But there she is, tagging along as I do whatever I’m doing. She was probably just bored. She knew we couldn’t go back in the house until we were done with our chores, and there was nothing else to do outside since she hadn’t hooked up with any other hell-raising children in the neighborhood yet. (She would eventually find those little friends, though. Trust me.)
Anyway, I’m walking out of the garage and around to the front of the house. Daisi is tottering along behind me, whining about how hot it is and telling me to hurry up so we can go back inside. I’m focused on whatever my task was, and admittedly not looking at the ground. (And that’s the ONLY thing that I admit to as being possibly, maybe, my fault.)
Unbeknownst to me, there’s a shovel lying on the ground, face up. I have no idea who left the shovel there. It wasn’t me. I was not working with a shovel that day. Instinct tells me that DADDY probably threw it there, and he told Daisi to fetch it and take it into the garage where it belongs when it’s not in use. And Daisi ignored him, because since the age of two she has known that she had Daddy wrapped around her finger, and she used this to her advantage whenever possible.
I don’t have any documented proof of how that damn shovel got where it did, nothing that I can present in the court case that will inevitably have to happen before this bit of family lore can be put to rest. I’m just guessing at how the product placement took place, based on what I know of the family dynamics at that time: Daddy just threw stuff down when he was done with it and ordered his mini-servants to secure the item; Daisi promptly ignored any directives from on high and went about her business of being cute and getting things her way.
End result, this shovel was not where it should have been, the bastard.
And as fate would have it, my left foot stomps on the business end of the shovel. This causes the wooden non-business end of the shovel to come flying up. The handle whacks me directly in the forehead. (This was back in the day when wooden handles on shovels were the thickness of baseball bats. I’m surprised that I didn’t go flying across the sky while somebody rounded the bases and slid into home plate.) In my confusion and pain, I take a step backward.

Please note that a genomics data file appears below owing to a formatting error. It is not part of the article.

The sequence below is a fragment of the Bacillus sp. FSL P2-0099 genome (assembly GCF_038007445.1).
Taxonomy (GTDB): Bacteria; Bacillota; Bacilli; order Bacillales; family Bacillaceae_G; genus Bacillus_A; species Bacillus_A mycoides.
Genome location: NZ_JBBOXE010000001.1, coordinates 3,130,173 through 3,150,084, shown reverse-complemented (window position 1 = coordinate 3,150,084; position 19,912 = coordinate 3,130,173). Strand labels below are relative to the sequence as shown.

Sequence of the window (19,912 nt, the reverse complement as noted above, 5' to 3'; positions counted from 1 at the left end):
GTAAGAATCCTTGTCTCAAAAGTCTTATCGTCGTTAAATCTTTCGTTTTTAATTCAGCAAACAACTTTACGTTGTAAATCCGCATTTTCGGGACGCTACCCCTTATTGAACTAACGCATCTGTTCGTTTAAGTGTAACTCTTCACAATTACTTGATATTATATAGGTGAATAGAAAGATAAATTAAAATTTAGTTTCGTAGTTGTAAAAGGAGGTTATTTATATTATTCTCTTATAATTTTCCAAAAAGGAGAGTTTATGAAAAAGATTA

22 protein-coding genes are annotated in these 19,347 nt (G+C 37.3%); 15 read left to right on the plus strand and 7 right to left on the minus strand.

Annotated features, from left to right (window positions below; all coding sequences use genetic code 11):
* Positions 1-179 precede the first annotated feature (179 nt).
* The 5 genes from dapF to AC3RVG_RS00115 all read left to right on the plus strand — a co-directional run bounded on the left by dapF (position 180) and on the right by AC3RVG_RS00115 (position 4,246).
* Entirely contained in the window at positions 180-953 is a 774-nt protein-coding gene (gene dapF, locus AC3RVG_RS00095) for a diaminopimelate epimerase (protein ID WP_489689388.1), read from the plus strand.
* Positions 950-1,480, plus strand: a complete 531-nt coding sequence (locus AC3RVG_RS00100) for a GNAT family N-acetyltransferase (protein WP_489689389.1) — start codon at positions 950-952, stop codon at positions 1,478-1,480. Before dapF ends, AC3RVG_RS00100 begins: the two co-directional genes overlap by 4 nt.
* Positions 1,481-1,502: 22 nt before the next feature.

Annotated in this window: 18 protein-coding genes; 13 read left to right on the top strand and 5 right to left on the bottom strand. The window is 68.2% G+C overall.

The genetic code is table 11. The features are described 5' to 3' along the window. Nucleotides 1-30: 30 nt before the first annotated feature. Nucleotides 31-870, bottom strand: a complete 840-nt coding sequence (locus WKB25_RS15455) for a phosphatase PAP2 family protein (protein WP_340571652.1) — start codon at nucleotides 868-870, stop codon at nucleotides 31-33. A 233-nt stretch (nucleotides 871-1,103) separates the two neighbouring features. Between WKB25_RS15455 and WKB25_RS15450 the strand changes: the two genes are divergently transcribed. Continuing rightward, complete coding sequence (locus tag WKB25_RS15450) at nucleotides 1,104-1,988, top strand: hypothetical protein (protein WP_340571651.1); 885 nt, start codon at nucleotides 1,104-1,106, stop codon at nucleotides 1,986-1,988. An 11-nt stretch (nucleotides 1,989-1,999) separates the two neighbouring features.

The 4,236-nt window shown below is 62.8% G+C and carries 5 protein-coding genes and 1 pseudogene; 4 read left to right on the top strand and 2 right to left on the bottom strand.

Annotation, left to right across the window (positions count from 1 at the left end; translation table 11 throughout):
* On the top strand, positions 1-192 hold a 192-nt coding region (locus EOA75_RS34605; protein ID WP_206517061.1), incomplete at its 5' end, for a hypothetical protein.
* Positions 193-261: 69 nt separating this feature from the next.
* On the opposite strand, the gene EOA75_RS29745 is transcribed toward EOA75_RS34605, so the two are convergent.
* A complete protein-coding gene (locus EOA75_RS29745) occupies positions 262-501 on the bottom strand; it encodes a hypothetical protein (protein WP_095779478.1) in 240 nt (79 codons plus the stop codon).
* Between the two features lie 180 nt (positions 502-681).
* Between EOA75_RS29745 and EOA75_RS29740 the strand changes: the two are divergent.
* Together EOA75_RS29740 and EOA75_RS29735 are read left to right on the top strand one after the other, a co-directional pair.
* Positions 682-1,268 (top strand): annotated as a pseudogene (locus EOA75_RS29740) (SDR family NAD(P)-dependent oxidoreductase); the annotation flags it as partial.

My fully understandable reaction means I slam into Daisi, who was illegally tailgating me and did not have enough time to adjust her speed. And since she was barreling along with all that pre-adolescent energy that none of us have any more, she bounces off of me and ricochets through the air.
And she lands right on a cactus in a freshly-designed section of rock garden right behind her.
Horrific screaming ensues. Parents rush out of the house, harsh words are expressed, and suddenly I am the spawn of Satan. It goes downhill from there.
Maman and Daisi’s Lie-Filled Version:
As mentioned, the first part of the tale is the same. The slave labor was out in the yard, doing what they were supposed to be doing. Birds were singing, the sun was shining, and you could still get a gallon of gas for 40 cents. Maman and Dad had lovingly cleared the area of all satanic lawn implements that could possibly cause harm, checked to make sure that our inoculations were up to date, and then retired into the air-conditioned comfort of the family dwelling for a “bit of rest”. (I was still too young to understand that “bit of rest” meant “grab a quick round of hurried nookie before the damn urchins start banging on the door of the master bedroom”.)
At this point, our narratives begin to differ greatly.
According to Daisi, that radiant celestial being who fell from the heavens into my parents arms as far as they were concerned, she had been the perfect example of a dedicated Peace Corps worker, tirelessly doing everything she could to transform our mini-dustbowl, third-world bit of property into something very akin to Eden. She had labored for hours to keep the dream alive.
And she was heartbroken to learn that her questionable brother had shamed the family by doing absolutely nothing to help us win “Lawn of the Month” from the Neighborhood Association. The bitterness of my worthlessness was hard to swallow, but she turned the other cheek and began following me around in an effort to assist me with the chores I had been given, minor little tasks that paled in comparison to the greatness of her own efforts which had brought joy to the entire world in their beauty and completeness.